While gifting assets away during life can be an effective way to reduce or even eliminate estate taxes, there are some limits and pitfalls that one must consider.

First, the federal gift tax law imposes limits on the amount that can be given to any one person. This amount, known as the annual exclusion, is currently $14,000, but a married couple can each give to the same person or “gift split”, thereby increasing the amount to $28,000. Above that threshold, each individual has a combined gift and estate tax exemption of $5,490,000 (for 2017). To the extent gifts above the annual $14,000 annual exclusion are made, a federal gift tax return must be filed to report the use of some or all of the person’s exemption. No gift tax would be due until the entire exemption is utilized. Finally, gifts to charity, a United States citizen spouse and for certain educational or medical expenses (regardless of who those expenses are paid for) do not utilize any exemption.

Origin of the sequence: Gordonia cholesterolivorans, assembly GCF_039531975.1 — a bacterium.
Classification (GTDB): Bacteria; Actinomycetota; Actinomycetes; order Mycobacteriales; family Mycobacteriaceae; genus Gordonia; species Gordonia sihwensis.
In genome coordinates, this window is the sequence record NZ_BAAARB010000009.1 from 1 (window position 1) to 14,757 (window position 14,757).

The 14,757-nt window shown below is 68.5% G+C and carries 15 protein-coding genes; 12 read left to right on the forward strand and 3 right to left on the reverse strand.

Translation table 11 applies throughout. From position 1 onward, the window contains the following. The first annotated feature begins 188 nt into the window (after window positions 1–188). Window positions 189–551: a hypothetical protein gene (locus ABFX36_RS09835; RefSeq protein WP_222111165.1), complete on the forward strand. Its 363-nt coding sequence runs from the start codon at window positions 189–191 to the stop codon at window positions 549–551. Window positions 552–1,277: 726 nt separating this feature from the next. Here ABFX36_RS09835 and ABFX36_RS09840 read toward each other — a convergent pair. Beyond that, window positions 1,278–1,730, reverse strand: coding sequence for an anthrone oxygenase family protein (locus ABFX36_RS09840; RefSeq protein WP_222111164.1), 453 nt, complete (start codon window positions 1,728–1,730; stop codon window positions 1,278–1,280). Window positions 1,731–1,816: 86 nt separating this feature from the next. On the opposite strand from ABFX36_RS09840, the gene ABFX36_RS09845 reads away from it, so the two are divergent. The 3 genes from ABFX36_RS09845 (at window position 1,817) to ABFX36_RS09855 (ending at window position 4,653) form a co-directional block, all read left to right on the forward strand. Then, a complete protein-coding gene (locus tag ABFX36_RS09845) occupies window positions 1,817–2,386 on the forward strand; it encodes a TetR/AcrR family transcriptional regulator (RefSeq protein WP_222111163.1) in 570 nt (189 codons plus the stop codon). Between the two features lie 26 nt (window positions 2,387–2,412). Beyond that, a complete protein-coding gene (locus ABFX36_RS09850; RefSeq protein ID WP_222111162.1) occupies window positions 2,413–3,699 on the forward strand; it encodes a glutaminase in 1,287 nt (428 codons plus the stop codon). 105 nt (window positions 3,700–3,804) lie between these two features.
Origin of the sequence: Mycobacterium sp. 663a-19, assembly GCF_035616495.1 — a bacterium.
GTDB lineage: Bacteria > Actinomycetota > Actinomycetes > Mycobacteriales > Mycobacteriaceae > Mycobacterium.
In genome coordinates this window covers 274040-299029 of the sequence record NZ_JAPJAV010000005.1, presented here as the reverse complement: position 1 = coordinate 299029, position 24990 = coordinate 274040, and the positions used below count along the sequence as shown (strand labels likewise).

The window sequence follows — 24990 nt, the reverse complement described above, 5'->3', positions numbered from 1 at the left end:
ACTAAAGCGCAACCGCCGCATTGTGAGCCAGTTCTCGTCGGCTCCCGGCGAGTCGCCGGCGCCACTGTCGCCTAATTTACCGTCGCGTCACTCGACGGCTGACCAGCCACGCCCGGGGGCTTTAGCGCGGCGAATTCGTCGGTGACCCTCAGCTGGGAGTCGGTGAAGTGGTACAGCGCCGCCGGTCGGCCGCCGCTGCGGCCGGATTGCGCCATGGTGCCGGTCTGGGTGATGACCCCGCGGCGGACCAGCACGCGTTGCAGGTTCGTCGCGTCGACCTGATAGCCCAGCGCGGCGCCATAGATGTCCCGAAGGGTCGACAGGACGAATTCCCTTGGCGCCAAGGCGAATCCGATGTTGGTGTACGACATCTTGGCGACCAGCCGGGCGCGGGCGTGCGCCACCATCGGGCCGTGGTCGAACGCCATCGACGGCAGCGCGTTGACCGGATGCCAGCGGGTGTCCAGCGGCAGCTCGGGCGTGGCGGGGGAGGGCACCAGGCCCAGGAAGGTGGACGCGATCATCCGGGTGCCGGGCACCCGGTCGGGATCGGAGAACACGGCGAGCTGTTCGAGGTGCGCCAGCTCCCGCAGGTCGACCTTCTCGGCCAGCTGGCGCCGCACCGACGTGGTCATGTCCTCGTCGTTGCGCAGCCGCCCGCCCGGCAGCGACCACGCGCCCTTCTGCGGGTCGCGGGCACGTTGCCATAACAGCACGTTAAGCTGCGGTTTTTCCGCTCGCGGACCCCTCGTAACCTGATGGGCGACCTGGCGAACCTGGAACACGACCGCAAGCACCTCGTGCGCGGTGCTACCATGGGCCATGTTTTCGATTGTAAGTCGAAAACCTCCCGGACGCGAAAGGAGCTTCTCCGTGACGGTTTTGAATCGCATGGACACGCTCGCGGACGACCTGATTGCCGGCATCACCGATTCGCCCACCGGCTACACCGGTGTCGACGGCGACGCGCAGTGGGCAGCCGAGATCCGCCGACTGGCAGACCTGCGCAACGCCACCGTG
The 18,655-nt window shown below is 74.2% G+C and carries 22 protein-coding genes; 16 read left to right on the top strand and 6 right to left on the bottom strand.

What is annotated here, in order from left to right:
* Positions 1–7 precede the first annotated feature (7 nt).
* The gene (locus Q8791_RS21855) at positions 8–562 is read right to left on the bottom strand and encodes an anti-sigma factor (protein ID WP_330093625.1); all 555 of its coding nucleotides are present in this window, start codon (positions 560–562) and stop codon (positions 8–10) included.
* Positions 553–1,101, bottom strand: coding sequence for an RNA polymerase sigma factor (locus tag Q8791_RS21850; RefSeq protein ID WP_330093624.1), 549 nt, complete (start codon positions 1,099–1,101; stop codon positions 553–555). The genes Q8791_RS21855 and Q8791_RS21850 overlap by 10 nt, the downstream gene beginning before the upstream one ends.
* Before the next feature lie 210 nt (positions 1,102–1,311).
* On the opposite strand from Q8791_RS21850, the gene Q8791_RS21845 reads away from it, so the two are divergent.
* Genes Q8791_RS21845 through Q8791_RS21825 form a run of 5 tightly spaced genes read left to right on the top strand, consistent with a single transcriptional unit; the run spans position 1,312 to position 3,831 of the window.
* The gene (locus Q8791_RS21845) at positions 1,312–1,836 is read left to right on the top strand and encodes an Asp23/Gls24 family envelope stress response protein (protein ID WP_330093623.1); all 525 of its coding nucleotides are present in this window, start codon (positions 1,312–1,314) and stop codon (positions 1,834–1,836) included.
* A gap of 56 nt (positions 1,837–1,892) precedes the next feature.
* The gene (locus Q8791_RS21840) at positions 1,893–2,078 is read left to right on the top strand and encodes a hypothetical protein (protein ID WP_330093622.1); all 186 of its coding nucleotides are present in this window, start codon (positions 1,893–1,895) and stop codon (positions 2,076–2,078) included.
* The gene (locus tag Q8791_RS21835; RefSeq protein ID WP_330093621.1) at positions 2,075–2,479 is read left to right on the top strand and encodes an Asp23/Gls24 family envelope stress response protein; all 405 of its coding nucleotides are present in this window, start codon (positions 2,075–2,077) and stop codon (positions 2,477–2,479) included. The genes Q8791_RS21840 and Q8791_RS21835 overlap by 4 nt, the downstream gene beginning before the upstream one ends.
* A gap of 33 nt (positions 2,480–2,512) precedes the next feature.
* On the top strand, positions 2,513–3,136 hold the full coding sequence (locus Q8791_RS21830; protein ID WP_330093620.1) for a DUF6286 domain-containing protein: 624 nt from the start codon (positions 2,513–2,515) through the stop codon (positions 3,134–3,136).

New Jersey does not have a gift tax nor are any New Jersey filings needed to report gifts made by New Jersey residents. New Jersey’s estate tax is scheduled to be repealed as of January 1, 2018 so gifting to avoid or reduce New Jersey Estate Tax may soon be unnecessary. Gifts made to someone other than a parent, spouse, descendant or stepchild, however, may be subject to New Jersey Inheritance Tax (different from New Jersey Estate Tax) if the donor dies within three years of the date of the gift.

Notwithstanding the potential estate tax savings that can be realized through gifting, one must use caution when non-cash gifts are made. The recipient of the gift will assume the donor’s tax basis in the gifted asset and will need to report (and possibly pay tax on) the capital gain that is realized when the asset they received as a gift is sold. In contrast, current law provides for a step-up in tax basis to the fair market value at date of death for all assets included in a decedent’s estate. Accordingly, if the asset that was gifted during life was instead bequeathed upon the donor’s death, the capital gain would be eliminated.—Brian D. Reynolds, Esq., Mantell, Prince & Reynolds, P.C.